Two dozen people were arrested around the globe on Tuesday in what authorities are calling a “breathtaking spectrum of cyber schemes and scams” that involved buying and selling bank card details, stolen identities, counterfeit documents, and sophisticated hacking tools on an FBI undercover forum.
Among those arrested is a purported member of the noisy hacking group UGNazi, which has claimed responsibility for various recent hacks — including last week’s outage at Twitter.
The two-year investigation dubbed “Operation Card Shop” began in June 2010 when the FBI set up an online carding forum called Carder Profit.
The FBI monitored and recorded communications on the forum as well as private messages sent through the site between registered users. The FBI also recorded IP addresses of users who accessed the forum.
The operation resulted in arrests of 11 individuals in the U.S. and 13 people abroad as well as the execution of more than 30 search warrants, according to an announcement (.pdf) from the U.S. Attorney’s office for the southern district of New York.
Authorities say they notified credit card providers of more than 411,000 compromised credit and debit cards, and also notified 47 companies, government entities, and educational institutions that their networks had been hacked. Authorities did not, say, however, the amount of losses that were incurred from the activity of the suspects.
Mir Islam, aka “JoshTheGod,” one of the suspects arrested, claimed to be a founder of the online carding forum Carders.org as well as a member of the hacking group UGNazi. The latter group claimed credit for hacking the cloud services company CloudFlare recently in order to redirect visitors to the 4Chan website to UGNazi’s Twitter page. The group also claimed credit for knocking Twitter offline last week, though Twitter denied the claim, attributing the outage instead to a “cascading bug.”
Islam was “dox’d” last week after someone posted his name, address and other details on Pastebin. Doxing someone occurs when hackers obtain the private details of someone, usually of another hacker or someone they deem an enemy, and post them online.
Islam was arrested Monday evening as he met with an undercover Fed in Manhattan, who was posing as another carder, according to authorities. He was taken into custody after he attempted so to use a fraudulent bank card to withdraw money from an ATM. The FBI said the agency seized the web server for UGNazi.com, as well as the domain name of Carders.org.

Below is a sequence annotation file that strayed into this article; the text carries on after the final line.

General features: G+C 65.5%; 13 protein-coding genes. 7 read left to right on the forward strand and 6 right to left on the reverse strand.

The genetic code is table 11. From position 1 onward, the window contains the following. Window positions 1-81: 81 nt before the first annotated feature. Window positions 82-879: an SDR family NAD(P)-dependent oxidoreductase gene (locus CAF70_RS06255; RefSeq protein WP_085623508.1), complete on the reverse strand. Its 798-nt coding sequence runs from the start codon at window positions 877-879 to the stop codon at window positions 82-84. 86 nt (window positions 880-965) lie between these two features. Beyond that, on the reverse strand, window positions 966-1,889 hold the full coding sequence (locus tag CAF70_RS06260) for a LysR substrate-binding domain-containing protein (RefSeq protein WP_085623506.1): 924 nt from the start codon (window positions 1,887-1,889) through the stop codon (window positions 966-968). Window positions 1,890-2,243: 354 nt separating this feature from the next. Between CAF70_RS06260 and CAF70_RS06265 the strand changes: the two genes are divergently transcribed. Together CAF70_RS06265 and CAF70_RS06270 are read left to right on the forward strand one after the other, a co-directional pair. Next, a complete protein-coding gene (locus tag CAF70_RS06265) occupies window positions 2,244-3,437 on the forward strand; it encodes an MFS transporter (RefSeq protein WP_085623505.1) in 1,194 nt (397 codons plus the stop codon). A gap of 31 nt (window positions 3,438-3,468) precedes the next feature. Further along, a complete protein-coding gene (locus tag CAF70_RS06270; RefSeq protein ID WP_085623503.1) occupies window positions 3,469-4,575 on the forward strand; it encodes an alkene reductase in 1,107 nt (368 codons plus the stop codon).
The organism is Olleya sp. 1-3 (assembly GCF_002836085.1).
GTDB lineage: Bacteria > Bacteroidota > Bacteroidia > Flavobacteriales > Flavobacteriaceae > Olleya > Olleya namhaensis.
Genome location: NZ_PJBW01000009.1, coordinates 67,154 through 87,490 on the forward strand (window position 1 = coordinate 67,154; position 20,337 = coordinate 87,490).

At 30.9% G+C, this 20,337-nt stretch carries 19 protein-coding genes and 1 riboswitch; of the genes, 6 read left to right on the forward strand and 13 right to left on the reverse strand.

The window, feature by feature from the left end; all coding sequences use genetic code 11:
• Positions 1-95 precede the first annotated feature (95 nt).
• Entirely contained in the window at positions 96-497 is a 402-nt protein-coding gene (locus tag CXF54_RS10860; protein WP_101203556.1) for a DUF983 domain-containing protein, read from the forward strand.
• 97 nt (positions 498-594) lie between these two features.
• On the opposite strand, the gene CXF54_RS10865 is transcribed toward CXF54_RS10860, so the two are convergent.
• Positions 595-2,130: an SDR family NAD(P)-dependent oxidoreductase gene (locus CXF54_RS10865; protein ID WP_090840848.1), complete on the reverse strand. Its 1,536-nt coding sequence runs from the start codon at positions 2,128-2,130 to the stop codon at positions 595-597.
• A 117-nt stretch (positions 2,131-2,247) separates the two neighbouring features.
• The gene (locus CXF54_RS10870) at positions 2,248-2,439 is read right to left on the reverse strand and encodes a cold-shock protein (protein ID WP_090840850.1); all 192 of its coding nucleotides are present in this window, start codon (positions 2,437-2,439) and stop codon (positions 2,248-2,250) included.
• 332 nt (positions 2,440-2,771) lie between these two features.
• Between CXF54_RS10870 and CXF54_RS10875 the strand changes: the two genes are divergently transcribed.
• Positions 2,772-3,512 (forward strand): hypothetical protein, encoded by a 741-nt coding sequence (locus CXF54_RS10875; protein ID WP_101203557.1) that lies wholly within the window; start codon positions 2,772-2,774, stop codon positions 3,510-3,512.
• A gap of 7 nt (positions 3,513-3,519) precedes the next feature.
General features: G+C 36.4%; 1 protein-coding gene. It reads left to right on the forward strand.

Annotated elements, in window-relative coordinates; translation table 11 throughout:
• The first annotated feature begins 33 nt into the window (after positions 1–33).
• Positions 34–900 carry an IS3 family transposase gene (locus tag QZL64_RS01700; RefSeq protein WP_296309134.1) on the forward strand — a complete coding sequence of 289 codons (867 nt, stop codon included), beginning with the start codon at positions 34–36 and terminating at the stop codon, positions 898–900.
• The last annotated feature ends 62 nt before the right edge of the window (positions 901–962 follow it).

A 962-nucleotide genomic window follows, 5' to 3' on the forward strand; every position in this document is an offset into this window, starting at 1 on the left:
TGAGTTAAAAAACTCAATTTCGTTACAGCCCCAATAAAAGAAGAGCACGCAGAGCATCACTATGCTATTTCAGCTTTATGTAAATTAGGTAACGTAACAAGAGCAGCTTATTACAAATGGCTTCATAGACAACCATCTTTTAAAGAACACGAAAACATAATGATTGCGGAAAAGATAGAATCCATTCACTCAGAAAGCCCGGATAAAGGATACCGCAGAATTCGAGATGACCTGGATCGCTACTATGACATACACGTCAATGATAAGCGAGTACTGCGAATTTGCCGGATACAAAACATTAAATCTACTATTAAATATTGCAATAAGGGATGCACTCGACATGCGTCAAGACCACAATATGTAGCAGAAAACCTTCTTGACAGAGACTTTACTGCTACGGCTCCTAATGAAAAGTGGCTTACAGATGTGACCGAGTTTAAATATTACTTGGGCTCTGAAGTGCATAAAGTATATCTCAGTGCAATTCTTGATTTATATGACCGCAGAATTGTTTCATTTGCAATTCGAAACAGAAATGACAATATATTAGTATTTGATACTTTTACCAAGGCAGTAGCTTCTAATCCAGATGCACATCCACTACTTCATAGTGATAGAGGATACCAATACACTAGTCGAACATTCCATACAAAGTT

Another suspect allegedly sold a $50 remote access tool that recorded keystrokes, turned on a computer’s web cam to allow an attacker to spy on the victim and siphoned bank account credentials. A third suspect allegedly hacked databases at a bank, hotel, and various online retailers, and then sold the information to others.
Other suspects are accused of a host of smallish crimes. One allegedly engaged in an Apple call-in scheme, in which he obtained serial numbers of Apple products he didn’t own, then called Apple claiming the product was defective and demanded a replacement product. He then sold some of the devices, including four iPhone 4s, to an undercover FBI agent.
The suspects arrested in the U.S. include:
Christian Cangeopol, aka “404myth,” who was arrested today in Lawrenceville, Georgia;
Mark Caparelli, aka “Cubby,” who was arrested in San Diego, California;
Sean Harper, aka “Kabraxis314,” who was arrested in Albuquerque, New Mexico;
Alex Hatala, aka “kool+kake,” who was arrested in Jacksonville, Florida;
Joshua Hicks, aka “OxideDox,” who was arrested in Bronx, New York;
Michael Hogue, aka “xVisceral,” who was arrested in Tucson, Arizona;
Mir Islam, aka “JoshTheGod,” who was arrested in Manhattan, New York;
Peter Ketchum, aka “IwearaMAGNUM,” who was arrested in Pittsfield, Massachusetts;
Steven Hansen, aka “theboner1,” who was arrested in Wisconsin, where he is currently serving a prison sentence on state charges.
In addition, two minors, whose names were withheld, were arrested in Long Beach and Sacramento, California.
In order to access Carder Profit, which was taken offline last month, was limited to registered members and required a username and password to gain entry. “Various membership requirements were imposed from time to time to restrict site membership to individuals with established knowledge of carding techniques or interest in criminal activity,” according to authorities. “For example, at times, new users were prevented from joining the site unless they were recommended by two existing users who had registered with the site, or unless they paid a registration fee.”
New users were also required to provide a valid e-mail address to register, which was collected by the FBI.
A spokeswoman for the U.S. Attorney’s office insisted that the FBI carding forum was not a sting operation because undercover agents did not initiate the criminal activity.
“All they did was set up a carding forum and then people who allegedly committed this criminal activity came to the forum,” said spokeswoman Ellen Davis.